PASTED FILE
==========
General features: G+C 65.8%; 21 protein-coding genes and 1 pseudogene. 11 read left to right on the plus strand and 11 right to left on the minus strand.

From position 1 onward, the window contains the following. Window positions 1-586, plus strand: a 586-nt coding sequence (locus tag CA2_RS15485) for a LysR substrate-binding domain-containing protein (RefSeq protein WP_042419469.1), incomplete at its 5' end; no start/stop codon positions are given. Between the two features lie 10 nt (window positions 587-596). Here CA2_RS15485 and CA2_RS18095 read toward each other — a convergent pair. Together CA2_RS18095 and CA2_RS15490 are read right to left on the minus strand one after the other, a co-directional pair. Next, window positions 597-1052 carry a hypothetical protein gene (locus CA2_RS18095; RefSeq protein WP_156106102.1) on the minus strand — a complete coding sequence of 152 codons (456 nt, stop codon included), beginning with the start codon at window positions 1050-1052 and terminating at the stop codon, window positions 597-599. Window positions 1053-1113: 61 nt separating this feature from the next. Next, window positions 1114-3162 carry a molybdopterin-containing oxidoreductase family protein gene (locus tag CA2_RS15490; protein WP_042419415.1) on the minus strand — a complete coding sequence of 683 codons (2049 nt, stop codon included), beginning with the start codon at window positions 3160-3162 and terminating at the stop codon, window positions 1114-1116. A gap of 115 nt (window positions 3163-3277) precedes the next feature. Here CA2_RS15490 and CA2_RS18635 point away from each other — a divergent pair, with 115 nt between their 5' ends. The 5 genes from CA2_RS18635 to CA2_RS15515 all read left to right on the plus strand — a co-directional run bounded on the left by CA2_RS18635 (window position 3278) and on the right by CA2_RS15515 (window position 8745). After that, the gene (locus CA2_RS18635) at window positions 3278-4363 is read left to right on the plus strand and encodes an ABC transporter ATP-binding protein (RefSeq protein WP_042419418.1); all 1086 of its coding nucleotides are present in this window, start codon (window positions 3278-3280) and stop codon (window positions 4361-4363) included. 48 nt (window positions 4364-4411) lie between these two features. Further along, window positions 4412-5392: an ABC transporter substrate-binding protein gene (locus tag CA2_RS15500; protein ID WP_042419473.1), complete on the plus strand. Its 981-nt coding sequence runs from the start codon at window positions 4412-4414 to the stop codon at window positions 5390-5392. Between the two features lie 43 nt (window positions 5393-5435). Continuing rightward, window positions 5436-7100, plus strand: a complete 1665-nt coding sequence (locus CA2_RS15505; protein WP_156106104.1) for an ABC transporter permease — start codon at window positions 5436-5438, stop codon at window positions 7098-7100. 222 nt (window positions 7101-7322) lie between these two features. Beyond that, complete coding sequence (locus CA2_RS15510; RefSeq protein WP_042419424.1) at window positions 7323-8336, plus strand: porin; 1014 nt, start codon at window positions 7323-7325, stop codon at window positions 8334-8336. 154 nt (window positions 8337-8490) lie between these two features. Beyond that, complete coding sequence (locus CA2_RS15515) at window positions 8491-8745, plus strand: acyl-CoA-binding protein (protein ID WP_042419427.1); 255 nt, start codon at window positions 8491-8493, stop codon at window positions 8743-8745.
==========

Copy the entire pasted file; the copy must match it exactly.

General features: G+C 65.8%; 21 protein-coding genes and 1 pseudogene. 11 read left to right on the plus strand and 11 right to left on the minus strand.

From position 1 onward, the window contains the following. Window positions 1-586, plus strand: a 586-nt coding sequence (locus tag CA2_RS15485) for a LysR substrate-binding domain-containing protein (RefSeq protein WP_042419469.1), incomplete at its 5' end; no start/stop codon positions are given. Between the two features lie 10 nt (window positions 587-596). Here CA2_RS15485 and CA2_RS18095 read toward each other — a convergent pair. Together CA2_RS18095 and CA2_RS15490 are read right to left on the minus strand one after the other, a co-directional pair. Next, window positions 597-1052 carry a hypothetical protein gene (locus CA2_RS18095; RefSeq protein WP_156106102.1) on the minus strand — a complete coding sequence of 152 codons (456 nt, stop codon included), beginning with the start codon at window positions 1050-1052 and terminating at the stop codon, window positions 597-599. Window positions 1053-1113: 61 nt separating this feature from the next. Next, window positions 1114-3162 carry a molybdopterin-containing oxidoreductase family protein gene (locus tag CA2_RS15490; protein WP_042419415.1) on the minus strand — a complete coding sequence of 683 codons (2049 nt, stop codon included), beginning with the start codon at window positions 3160-3162 and terminating at the stop codon, window positions 1114-1116. A gap of 115 nt (window positions 3163-3277) precedes the next feature. Here CA2_RS15490 and CA2_RS18635 point away from each other — a divergent pair, with 115 nt between their 5' ends. The 5 genes from CA2_RS18635 to CA2_RS15515 all read left to right on the plus strand — a co-directional run bounded on the left by CA2_RS18635 (window position 3278) and on the right by CA2_RS15515 (window position 8745). After that, the gene (locus CA2_RS18635) at window positions 3278-4363 is read left to right on the plus strand and encodes an ABC transporter ATP-binding protein (RefSeq protein WP_042419418.1); all 1086 of its coding nucleotides are present in this window, start codon (window positions 3278-3280) and stop codon (window positions 4361-4363) included. 48 nt (window positions 4364-4411) lie between these two features. Further along, window positions 4412-5392: an ABC transporter substrate-binding protein gene (locus tag CA2_RS15500; protein ID WP_042419473.1), complete on the plus strand. Its 981-nt coding sequence runs from the start codon at window positions 4412-4414 to the stop codon at window positions 5390-5392. Between the two features lie 43 nt (window positions 5393-5435). Continuing rightward, window positions 5436-7100, plus strand: a complete 1665-nt coding sequence (locus CA2_RS15505; protein WP_156106104.1) for an ABC transporter permease — start codon at window positions 5436-5438, stop codon at window positions 7098-7100. 222 nt (window positions 7101-7322) lie between these two features. Beyond that, complete coding sequence (locus CA2_RS15510; RefSeq protein WP_042419424.1) at window positions 7323-8336, plus strand: porin; 1014 nt, start codon at window positions 7323-7325, stop codon at window positions 8334-8336. 154 nt (window positions 8337-8490) lie between these two features. Beyond that, complete coding sequence (locus CA2_RS15515) at window positions 8491-8745, plus strand: acyl-CoA-binding protein (protein ID WP_042419427.1); 255 nt, start codon at window positions 8491-8493, stop codon at window positions 8743-8745.